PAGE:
This brings us back to the uncomfortable present. On Wednesday, we learned on ABC News that President Bush’s most senior advisers discussed in detail and approved "enhanced interrogation techniques" of top al Qaeda suspects by the Central Intelligence Agency. While the other principals defended their “tough tactics,” John Ashcroft saw the implications when he said,
"Why are we talking about this in the White House? History will not judge this kindly."
One of the most difficult problems to be faced by a new Democratic president and congress will be to decide what to do about this. Will the new president and congress breathe a sigh of relief that they are gone and sweep this unpleasant reality under the rug? I think we can be assured that as he leaves office President Bush will do all he can to protect himself and his administration from criminal charges.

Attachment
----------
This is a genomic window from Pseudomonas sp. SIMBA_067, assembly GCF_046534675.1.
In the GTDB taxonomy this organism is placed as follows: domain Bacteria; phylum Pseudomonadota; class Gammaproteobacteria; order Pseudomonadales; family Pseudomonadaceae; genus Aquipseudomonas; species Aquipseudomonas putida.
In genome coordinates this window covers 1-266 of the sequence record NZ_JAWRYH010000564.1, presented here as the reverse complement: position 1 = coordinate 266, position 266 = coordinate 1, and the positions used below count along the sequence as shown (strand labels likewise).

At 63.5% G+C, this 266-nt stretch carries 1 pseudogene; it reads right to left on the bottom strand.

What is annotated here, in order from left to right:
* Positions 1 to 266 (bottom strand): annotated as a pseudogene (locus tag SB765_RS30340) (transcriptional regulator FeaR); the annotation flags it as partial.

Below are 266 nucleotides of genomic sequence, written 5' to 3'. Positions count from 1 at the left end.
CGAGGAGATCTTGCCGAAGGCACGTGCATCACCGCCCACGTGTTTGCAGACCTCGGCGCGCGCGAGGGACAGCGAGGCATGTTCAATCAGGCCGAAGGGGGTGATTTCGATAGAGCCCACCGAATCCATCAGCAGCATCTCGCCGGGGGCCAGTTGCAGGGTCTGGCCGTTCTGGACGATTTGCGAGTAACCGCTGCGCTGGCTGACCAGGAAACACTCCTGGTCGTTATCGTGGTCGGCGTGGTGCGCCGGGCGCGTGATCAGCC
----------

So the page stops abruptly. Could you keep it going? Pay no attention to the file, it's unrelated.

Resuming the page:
I don’t think a change in administration in itself will be sufficient to regain what has been lost of the American soul or re-establish credibility with our friends and enemies. Are there indictments for war crimes in our future, as Sullivan predicts? What do you think?

NOTE: We might get to hear how Clinton and Obama view the events on torture as they unfolded this week. I received a note Thursday from NRCAT (National Religious Campaign Against Torture) with word of a “Compassion Forum” to be broadcast on CNN on Sunday, April 13 at 8 p.m. EDT.
All three presidential candidates have been invited to discuss urgent moral issues that matter to people of faith: climate change, genocide, torture, poverty, and HIV/AIDS. Sens. Clinton and Obama have accepted invitations to appear at the Compassion Forum. John McCain said he would not able to be present. The message went on to say that torture will likely be the subject of one of at least one of the questions.

This is all I know about the program. If you have more information, please add it in a comment.
- Milo

1 comment:

Don Singsaas said...

It is disheartening to see how a few misguided people can undermine the values this country was established on.